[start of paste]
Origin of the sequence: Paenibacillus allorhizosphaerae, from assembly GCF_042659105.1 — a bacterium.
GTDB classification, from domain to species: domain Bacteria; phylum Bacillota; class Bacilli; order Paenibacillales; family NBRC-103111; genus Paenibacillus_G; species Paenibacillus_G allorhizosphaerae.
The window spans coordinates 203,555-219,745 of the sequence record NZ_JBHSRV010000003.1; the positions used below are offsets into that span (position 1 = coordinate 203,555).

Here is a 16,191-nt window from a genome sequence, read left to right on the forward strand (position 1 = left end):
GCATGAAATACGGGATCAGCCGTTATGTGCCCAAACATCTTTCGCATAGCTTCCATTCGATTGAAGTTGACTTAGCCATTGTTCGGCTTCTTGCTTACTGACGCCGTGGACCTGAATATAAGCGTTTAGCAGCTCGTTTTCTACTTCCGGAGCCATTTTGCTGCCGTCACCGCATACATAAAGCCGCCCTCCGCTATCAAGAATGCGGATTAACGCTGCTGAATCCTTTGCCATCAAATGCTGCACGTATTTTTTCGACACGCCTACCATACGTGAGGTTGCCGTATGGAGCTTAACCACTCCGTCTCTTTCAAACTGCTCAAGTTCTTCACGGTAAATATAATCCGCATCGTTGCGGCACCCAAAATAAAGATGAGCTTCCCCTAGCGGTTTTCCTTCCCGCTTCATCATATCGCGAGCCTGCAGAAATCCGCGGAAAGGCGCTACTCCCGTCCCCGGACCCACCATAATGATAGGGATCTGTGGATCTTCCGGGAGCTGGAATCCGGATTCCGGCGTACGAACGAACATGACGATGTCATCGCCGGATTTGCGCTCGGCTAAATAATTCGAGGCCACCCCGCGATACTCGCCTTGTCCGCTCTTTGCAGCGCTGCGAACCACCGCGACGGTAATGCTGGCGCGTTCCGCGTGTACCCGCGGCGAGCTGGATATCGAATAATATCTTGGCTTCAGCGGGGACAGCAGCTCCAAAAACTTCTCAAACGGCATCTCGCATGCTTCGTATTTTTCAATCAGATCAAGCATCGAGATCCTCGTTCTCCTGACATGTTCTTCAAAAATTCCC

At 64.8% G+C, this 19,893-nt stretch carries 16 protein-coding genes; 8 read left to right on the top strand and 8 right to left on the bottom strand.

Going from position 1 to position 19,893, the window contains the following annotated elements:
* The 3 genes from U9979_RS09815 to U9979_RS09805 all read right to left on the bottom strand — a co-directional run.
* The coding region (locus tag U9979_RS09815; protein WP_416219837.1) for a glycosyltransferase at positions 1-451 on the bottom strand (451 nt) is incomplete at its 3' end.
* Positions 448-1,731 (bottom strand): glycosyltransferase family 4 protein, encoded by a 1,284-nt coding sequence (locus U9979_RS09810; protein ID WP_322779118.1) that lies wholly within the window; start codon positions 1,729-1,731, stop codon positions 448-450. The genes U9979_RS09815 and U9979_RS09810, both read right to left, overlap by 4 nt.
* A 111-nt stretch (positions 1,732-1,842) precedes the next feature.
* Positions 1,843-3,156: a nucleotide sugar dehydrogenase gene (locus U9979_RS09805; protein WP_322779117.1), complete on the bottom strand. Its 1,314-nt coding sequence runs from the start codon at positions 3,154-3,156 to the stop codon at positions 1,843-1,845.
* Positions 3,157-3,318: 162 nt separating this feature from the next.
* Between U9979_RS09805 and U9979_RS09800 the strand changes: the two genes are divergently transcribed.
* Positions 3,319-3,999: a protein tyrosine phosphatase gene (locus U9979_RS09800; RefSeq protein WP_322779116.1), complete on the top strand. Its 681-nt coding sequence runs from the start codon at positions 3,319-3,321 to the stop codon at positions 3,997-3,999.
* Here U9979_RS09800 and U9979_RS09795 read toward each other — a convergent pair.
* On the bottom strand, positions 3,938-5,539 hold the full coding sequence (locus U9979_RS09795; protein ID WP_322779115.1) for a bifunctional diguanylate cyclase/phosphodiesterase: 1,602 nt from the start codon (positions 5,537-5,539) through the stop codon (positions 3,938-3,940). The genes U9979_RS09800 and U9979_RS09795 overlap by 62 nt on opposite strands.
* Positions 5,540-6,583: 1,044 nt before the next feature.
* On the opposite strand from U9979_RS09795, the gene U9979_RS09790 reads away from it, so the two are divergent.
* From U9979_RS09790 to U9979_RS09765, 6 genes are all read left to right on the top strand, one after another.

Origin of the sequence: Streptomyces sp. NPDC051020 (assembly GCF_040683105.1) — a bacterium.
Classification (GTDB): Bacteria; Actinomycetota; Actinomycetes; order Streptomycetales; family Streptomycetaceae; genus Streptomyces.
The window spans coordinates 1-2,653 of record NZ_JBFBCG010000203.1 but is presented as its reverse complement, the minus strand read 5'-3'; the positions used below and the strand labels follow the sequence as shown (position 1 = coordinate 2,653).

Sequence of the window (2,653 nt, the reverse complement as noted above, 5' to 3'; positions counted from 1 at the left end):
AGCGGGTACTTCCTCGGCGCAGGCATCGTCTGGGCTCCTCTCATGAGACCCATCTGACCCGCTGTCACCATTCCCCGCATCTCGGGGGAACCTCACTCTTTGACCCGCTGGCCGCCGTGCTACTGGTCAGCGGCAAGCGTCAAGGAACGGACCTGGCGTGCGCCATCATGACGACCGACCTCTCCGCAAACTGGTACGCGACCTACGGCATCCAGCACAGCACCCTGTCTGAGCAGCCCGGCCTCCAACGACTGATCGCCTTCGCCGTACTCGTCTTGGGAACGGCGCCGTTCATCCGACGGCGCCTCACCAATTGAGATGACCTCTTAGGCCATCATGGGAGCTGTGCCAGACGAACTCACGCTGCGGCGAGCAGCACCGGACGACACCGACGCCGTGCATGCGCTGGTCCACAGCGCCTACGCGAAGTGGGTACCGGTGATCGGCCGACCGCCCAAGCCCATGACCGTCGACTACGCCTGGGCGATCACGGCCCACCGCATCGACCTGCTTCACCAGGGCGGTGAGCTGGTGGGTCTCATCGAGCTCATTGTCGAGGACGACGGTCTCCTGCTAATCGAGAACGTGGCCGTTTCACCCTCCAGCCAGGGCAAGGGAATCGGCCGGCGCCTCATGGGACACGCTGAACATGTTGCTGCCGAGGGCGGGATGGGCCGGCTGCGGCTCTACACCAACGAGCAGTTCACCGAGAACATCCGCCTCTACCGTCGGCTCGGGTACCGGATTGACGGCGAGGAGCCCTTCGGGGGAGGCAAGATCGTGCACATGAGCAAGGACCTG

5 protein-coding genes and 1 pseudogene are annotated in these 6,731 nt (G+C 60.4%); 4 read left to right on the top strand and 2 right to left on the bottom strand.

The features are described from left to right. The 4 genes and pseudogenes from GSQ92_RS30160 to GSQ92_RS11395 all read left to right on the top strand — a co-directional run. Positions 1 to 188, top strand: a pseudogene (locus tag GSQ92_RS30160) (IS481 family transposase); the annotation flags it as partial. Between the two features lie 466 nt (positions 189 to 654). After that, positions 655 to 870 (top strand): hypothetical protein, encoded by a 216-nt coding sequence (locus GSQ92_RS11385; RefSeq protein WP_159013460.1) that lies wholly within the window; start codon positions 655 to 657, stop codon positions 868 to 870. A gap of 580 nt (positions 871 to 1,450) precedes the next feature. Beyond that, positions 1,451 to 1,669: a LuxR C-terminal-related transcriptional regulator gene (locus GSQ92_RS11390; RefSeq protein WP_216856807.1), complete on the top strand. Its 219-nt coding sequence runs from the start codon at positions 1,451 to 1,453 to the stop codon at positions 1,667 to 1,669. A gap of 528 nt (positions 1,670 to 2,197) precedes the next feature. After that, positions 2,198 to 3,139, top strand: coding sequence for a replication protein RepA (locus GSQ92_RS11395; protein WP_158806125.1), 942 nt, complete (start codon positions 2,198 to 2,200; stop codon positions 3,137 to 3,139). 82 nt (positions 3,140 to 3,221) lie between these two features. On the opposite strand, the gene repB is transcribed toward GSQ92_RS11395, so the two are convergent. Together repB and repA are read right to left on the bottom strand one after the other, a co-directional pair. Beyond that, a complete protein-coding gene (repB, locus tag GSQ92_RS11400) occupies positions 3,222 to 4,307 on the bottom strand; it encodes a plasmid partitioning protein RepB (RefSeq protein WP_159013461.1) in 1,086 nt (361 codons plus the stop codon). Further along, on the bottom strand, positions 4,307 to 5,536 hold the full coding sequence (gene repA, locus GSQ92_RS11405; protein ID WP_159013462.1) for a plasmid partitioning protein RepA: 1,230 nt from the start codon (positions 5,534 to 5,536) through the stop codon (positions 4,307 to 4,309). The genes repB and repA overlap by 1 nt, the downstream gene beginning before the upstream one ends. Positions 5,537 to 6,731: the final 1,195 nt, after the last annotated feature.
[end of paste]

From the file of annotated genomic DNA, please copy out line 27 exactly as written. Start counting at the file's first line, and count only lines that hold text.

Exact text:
The features are described from left to right. The 4 genes and pseudogenes from GSQ92_RS30160 to GSQ92_RS11395 all read left to right on the top strand — a co-directional run. Positions 1 to 188, top strand: a pseudogene (locus tag GSQ92_RS30160) (IS481 family transposase); the annotation flags it as partial. Between the two features lie 466 nt (positions 189 to 654). After that, positions 655 to 870 (top strand): hypothetical protein, encoded by a 216-nt coding sequence (locus GSQ92_RS11385; RefSeq protein WP_159013460.1) that lies wholly within the window; start codon positions 655 to 657, stop codon positions 868 to 870. A gap of 580 nt (positions 871 to 1,450) precedes the next feature. Beyond that, positions 1,451 to 1,669: a LuxR C-terminal-related transcriptional regulator gene (locus GSQ92_RS11390; RefSeq protein WP_216856807.1), complete on the top strand. Its 219-nt coding sequence runs from the start codon at positions 1,451 to 1,453 to the stop codon at positions 1,667 to 1,669. A gap of 528 nt (positions 1,670 to 2,197) precedes the next feature. After that, positions 2,198 to 3,139, top strand: coding sequence for a replication protein RepA (locus GSQ92_RS11395; protein WP_158806125.1), 942 nt, complete (start codon positions 2,198 to 2,200; stop codon positions 3,137 to 3,139). 82 nt (positions 3,140 to 3,221) lie between these two features. On the opposite strand, the gene repB is transcribed toward GSQ92_RS11395, so the two are convergent. Together repB and repA are read right to left on the bottom strand one after the other, a co-directional pair. Beyond that, a complete protein-coding gene (repB, locus tag GSQ92_RS11400) occupies positions 3,222 to 4,307 on the bottom strand; it encodes a plasmid partitioning protein RepB (RefSeq protein WP_159013461.1) in 1,086 nt (361 codons plus the stop codon). Further along, on the bottom strand, positions 4,307 to 5,536 hold the full coding sequence (gene repA, locus GSQ92_RS11405; protein ID WP_159013462.1) for a plasmid partitioning protein RepA: 1,230 nt from the start codon (positions 5,534 to 5,536) through the stop codon (positions 4,307 to 4,309). The genes repB and repA overlap by 1 nt, the downstream gene beginning before the upstream one ends. Positions 5,537 to 6,731: the final 1,195 nt, after the last annotated feature.